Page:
Big game - Venison fillet
Big game


This is the tenderest cut of venison. With a bit of thought and a certain amount of care at the hob, your fillet will melt in the mouth. But keep an eye on it as it can quickly go dry and over-cooked.

Keep in mind

The meat of the fillet is extremely tender and – unlike game joints – mustn’t be cooked at a low temperature because there’s a risk it will take on a sticky, doughy consistency. Too low a temperature and slow cooking can also bring out a flavor similar to liver, which many people unfortunately associate with game.

A fillet from a red deer can taste slightly stronger than a fillet from the smaller fallow deer.

how to cook fillet of venison

Fry the evenly cut fillet whole in a cast iron frying pan. Don’t let it lie in one place in the pan for too long. Turn it frequently so the heat works its way into the meat. Once it has browned slightly, turn off the heat and let the meat reach 55-60°C in the residual heat. Serve in slices cut across the fibers. Don’t over-complicate this great-tasting cut. Salt, pepper and a sprig of thyme work wonders.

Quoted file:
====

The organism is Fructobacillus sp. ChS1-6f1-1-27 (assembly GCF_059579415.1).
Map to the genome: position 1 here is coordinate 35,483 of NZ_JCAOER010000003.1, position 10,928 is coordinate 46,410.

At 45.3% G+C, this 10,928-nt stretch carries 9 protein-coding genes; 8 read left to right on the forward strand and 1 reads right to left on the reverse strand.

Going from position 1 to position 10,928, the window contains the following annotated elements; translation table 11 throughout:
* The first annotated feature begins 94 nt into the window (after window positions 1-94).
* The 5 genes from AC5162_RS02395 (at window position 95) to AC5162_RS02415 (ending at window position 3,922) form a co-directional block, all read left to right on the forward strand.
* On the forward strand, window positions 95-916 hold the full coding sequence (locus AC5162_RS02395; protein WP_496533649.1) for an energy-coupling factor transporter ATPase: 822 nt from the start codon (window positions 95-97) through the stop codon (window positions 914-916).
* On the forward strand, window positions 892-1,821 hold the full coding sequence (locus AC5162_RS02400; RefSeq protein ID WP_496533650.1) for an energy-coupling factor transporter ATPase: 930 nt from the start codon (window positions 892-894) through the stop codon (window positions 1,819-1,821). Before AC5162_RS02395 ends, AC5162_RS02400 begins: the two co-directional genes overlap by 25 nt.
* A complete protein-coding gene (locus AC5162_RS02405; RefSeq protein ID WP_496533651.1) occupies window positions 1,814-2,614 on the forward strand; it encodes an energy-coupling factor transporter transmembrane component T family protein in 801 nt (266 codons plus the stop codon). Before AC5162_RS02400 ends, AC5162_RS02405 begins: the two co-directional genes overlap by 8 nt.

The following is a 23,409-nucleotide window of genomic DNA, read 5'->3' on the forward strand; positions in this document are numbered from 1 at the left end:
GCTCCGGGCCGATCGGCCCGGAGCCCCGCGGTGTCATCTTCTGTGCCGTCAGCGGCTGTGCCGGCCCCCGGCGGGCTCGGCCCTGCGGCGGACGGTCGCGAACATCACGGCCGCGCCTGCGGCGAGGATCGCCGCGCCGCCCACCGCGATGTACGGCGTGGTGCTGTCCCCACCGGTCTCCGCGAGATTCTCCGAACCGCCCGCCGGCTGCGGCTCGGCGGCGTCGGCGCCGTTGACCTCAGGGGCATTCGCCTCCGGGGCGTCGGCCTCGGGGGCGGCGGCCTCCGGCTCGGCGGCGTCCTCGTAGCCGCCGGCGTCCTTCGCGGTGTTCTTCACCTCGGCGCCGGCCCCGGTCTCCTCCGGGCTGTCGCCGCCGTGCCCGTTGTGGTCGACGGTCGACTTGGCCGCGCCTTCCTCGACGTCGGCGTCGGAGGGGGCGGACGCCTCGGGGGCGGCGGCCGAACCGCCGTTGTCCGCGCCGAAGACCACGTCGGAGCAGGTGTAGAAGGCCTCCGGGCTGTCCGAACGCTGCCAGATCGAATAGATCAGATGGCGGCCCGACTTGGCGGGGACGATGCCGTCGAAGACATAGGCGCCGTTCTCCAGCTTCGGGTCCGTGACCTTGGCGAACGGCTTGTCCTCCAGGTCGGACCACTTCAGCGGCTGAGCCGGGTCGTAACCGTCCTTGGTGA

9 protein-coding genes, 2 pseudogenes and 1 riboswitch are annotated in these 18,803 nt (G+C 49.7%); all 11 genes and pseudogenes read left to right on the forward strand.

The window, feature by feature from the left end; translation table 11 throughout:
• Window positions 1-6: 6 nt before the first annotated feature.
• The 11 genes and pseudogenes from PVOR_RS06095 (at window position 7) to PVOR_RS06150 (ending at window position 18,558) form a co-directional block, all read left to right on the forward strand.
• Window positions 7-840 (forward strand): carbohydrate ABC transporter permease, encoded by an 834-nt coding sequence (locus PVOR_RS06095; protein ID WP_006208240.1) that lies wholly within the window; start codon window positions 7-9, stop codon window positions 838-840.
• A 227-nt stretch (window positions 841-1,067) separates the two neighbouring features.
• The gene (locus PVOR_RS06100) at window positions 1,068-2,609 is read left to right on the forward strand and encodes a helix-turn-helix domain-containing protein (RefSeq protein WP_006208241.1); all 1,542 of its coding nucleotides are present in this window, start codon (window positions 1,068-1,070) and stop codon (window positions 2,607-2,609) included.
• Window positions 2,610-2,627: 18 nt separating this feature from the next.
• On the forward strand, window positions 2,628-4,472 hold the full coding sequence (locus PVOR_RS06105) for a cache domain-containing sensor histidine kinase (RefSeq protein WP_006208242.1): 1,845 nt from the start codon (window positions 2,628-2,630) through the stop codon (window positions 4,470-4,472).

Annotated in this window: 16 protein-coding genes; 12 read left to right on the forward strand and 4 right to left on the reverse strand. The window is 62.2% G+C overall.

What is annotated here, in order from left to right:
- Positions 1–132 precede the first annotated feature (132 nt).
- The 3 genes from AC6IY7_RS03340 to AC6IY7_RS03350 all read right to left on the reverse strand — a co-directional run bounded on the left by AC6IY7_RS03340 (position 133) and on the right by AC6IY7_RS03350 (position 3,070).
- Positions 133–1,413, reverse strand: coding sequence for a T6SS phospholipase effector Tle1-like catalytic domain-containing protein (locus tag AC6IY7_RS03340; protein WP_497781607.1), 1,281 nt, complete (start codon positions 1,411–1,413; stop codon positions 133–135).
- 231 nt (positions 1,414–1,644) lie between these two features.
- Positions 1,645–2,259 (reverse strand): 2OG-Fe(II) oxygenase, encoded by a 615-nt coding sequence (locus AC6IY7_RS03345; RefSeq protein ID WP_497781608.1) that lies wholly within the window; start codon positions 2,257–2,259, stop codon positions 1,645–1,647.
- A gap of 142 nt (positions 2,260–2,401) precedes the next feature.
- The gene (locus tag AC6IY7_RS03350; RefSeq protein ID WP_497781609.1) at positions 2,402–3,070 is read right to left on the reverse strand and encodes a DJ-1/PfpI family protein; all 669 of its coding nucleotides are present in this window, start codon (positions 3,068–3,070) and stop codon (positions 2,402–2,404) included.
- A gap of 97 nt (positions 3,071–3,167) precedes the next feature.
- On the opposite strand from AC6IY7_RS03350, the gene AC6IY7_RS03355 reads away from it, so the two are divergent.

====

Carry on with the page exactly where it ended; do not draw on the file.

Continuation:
The basics when cooking fillet of venison:

  • Bring to room temperature and season in good time before cooking.
  • Fry the meat whole to retain the juices.
  • Brown in oil and butter at a high heat.
  • Turn the meat constantly so the heat spreads evenly throughout.
  • Don’t use the oven, fry the meat until you have the result you want.
  • Use a quick and sensitive thermometer. Aim for 55-60°C.
  • Important: Give the meat enough time to rest and even out the heat, at least 10 minutes.

Tender venison fillet is great char-grilled:

  • Use a cast iron frying pan with no fat and make sure it is properly hot.
  • Cook the fillet quickly at a high temperature, giving it a highly flavored, dry seared surface.
  • Cut into thin slices and serve with a little flaked salt.

You’ll find more ideas for cooking game under cooking game.

The classic

Fillet of venison with creamed celeriac and game gravy.

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